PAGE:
CNHP botanist Bernadette Kuhn recently reported on her summer field work. If you think botany is boring, think again!
BLACK CANYON GILIA: CLIFF HANGER
The Black Canyon of the Gunnison National Park is home to the cliff-dwelling Black Canyon gilia (Gilia penstemenoides). Working with the National Park Service, we recently conducted surveys for Black Canyon gilia in the Park and the Curecanti National Recreation Area. In order to reach the plants, we roped up and rapped down onto the cliffs that tower nearly 2,000 feet above the Gunnison River.
Mike Schneiter rappels off of the South Rim of the Black Canyon in search of Gilia penstemenoides. Twenty plants were found on the cliff faces directly below him.
Bernadette Kuhn scanning the small crevices for the elusive Black Canyon Gilia.
Black Canyon gilia is a Colorado endemic that grows in small cracks on vertical rock faces. A spotting scope and climbing gear proved necessary for spotting Black Canyon gilia. We documented new occurrences on the North Rim, and relocated many old occurrences of this cliff-dwelling plant.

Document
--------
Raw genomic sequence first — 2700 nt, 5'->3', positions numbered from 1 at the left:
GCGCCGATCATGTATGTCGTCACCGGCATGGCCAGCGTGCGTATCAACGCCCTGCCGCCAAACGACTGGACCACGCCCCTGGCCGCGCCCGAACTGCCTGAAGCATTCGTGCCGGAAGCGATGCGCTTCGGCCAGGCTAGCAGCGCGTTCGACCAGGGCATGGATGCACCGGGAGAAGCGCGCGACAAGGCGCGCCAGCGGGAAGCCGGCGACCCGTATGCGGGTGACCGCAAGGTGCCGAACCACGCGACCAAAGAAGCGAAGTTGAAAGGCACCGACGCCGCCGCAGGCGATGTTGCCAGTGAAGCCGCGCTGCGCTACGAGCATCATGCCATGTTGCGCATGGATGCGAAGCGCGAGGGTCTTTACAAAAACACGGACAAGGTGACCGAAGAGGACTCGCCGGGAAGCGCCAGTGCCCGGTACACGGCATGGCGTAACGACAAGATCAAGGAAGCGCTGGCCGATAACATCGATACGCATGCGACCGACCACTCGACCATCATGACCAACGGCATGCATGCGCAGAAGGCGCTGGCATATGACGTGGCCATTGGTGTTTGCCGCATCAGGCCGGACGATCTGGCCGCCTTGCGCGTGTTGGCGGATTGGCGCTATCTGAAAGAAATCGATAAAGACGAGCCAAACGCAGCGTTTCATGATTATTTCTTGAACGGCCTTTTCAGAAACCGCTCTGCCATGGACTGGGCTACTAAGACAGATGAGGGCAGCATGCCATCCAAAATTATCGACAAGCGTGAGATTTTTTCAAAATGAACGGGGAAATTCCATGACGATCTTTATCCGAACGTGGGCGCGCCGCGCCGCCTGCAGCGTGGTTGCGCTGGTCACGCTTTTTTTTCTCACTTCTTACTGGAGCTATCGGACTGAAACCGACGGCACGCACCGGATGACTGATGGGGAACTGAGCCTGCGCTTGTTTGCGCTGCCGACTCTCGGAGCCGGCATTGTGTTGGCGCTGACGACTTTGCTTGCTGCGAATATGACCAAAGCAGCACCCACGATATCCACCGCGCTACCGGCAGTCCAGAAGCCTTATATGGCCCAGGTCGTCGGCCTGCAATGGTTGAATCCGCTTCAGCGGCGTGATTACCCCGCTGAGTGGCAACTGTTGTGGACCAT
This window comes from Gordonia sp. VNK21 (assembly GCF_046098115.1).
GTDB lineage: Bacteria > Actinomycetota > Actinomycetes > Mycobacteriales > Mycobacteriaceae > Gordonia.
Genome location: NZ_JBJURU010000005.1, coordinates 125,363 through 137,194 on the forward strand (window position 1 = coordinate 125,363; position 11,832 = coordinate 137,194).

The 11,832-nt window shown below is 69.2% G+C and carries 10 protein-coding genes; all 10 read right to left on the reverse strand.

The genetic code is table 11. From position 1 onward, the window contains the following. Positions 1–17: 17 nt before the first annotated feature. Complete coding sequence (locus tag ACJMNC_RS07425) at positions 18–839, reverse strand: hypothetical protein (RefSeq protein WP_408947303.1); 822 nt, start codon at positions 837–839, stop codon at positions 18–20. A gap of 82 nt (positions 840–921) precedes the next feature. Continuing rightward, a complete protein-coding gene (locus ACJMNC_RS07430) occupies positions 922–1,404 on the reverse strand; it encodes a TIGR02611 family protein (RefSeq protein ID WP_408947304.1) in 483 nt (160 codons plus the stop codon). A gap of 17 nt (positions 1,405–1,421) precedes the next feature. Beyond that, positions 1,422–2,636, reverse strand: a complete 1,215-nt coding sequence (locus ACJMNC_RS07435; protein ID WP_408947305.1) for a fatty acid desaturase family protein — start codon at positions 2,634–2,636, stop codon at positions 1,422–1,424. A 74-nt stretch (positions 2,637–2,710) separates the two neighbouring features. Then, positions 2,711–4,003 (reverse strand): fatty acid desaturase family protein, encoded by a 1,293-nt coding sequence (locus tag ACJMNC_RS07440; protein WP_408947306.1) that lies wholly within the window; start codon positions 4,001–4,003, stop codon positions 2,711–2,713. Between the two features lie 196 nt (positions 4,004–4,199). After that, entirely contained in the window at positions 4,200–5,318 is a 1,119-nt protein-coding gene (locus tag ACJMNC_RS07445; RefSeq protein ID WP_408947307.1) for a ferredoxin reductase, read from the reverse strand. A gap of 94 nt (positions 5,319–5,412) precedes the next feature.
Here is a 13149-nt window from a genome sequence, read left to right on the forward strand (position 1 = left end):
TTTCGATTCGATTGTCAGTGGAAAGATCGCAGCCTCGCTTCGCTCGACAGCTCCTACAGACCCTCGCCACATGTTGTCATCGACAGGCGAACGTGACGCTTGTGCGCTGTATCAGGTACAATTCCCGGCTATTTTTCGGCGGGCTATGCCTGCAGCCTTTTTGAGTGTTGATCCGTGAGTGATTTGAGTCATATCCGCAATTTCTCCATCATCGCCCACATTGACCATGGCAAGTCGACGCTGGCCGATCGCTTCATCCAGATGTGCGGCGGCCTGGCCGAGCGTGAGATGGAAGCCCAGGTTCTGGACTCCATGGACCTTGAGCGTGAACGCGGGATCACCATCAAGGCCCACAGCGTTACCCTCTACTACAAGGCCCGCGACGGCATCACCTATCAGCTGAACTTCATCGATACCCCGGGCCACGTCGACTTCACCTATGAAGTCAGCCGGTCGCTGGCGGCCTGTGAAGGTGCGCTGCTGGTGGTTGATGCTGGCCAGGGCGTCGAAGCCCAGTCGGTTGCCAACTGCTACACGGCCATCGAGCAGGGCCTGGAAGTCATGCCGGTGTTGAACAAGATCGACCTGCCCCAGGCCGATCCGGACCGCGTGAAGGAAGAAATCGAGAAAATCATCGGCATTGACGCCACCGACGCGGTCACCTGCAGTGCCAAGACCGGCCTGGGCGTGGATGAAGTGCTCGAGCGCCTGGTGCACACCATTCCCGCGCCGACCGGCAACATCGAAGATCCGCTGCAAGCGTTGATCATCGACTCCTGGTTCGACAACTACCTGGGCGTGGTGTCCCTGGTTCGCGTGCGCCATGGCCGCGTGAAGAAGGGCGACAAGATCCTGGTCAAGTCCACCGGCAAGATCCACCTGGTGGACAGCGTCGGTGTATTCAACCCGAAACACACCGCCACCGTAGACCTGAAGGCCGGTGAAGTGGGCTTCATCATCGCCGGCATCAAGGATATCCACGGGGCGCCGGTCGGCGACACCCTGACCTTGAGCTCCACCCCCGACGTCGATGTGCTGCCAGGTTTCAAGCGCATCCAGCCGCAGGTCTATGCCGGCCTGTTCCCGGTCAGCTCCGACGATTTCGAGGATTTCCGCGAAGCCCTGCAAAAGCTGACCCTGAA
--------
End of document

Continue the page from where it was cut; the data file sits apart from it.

Cheatgrass towering over a tiny gilia
We were excited to locate so many individuals, even though the plants were not yet flowering.
The Gunnison River, at peak flow for 2011, snaking through the Black Canyon of the Gunnison National Park.
After a week of field surveys, we concluded that Black Canyon gilia has a broader range in the Black Canyon than previously documented. However, most of the cliff faces we accessed with climbing gear contained fewer than 30 individuals. More surveys are needed to fully document the extent of the plant in the canyon. Furthermore, there have been no life history, demography, or longevity studies conducted for Black canyon gilia, so much work remains to be done before we will know the full story of this little plant.
Special thanks to NPS ecologist Danguole Bockus for partnering with CNHP on this project.